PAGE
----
Forum

https://chraki.dev/forum/ is where community discussion about Chraki (and whatever else strikes our fancy) occurs. This section is for general discussions and socializing. Talk pages on the wiki should not serve as a general discussion center but only pertain to particular articles.

Feel free to express yourself, your thoughts, your creative aspirations, and more in a welcoming (maybe a bit geeky?) moderated community of enthusiasts. Since this site/project has just started, I will admit that the community is rather small, however, that can be a good thing. Please don’t be intimidated, or dismissive prematurely for lack of postings. You could tread new ground!

In terms of other avenues towards community the Chraki language also currently has an official Twitter account (@chrakidev) I’m looking into also establishing a presence on Pinterest (right now it is a single dedicated board on my personal Pinterest account), and perhaps Instagram, but as of now, these are only tenuous prognostications. If there is interest in something more immediate for communication, such as real-time chat, I am also open to establishing a Chraki chat server on a service such as Discord or Slack.

Server (Coming Soon!)

https://chraki.dev/server/ (doesn’t exist yet) is the planned destination for what I hope can really set this site apart. This portion is planned to offer several different functionalities, all focusing on (attempting to) make Chraki an easily utilized and accessible (enough) resource.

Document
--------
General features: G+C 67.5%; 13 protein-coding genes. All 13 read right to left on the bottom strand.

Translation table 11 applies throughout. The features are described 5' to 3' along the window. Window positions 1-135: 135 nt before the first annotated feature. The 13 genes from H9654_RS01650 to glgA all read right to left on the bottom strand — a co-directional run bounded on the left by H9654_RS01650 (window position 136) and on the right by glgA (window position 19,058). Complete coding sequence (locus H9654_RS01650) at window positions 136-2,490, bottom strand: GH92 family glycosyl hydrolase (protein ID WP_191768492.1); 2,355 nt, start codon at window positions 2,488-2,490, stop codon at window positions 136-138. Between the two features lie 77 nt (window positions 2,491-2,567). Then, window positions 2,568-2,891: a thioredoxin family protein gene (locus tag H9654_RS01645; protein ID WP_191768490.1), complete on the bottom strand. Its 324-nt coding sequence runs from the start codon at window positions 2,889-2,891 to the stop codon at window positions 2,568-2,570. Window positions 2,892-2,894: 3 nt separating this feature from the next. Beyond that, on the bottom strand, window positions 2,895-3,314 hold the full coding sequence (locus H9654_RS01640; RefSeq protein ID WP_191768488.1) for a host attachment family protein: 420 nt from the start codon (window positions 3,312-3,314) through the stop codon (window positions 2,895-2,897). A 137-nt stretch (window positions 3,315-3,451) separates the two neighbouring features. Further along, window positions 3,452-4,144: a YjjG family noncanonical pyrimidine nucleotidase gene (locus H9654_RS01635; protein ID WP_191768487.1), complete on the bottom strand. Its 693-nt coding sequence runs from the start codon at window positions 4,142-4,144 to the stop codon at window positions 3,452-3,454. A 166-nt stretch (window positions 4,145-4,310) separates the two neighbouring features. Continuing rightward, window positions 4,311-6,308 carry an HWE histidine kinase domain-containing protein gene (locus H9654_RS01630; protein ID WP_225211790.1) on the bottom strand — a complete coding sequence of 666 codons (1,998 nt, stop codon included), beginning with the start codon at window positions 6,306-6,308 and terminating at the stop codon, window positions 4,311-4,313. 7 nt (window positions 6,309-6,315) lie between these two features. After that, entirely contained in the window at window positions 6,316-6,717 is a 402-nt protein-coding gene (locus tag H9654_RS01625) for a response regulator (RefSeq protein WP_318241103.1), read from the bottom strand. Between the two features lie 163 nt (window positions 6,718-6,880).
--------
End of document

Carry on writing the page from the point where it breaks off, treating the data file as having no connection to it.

For example, since the writing system of Chraki is, at its core, ideographic (as opposed to using a roman-like alphabet or other alphabetic symbols available in the exhaustive Unicode standard) then a most useful thing to have would be a (web-)font that could allow font-compatible services/applications (like web browsers) to map character encodings to the appropriate font symbols.

This is where something like The Chraki Language Server can come in, offering an HTTP (or otherwise) accessible end-point for (down)loading a font file in various formats, compiled from all the available resources (codifications, scripts, etc.) that have been input into the Chraki site in near-real-time and on-demand. Think of it as a typographic content delivery network, ala Google Fonts.

I can personally see it go even farther than that (being the ever programmer extraordinaire I am), to the point where it could offer REST-style API’s for loading codification definitions, codification relationships, browsing the encyclopaedia, editing symbols/entries, and such to a compatible client, and even provide an interface for learning the language through spaced-repetition (like WaniKani does for Japanese) and other software. It can also provide documentation and code snippets/libraries for integrating Chraki into other applications, general-purpose conlang-centric software tools/libraries, and of course the eventual Chraki compiler(s) and specs.

In Conclusion

I hope this was able to convey how this site is structured and how best you might get use out of it. If you have any further questions, I’ll be compiling a FAQ in the future, so please contact me and I’ll be happy to clear up any confusion.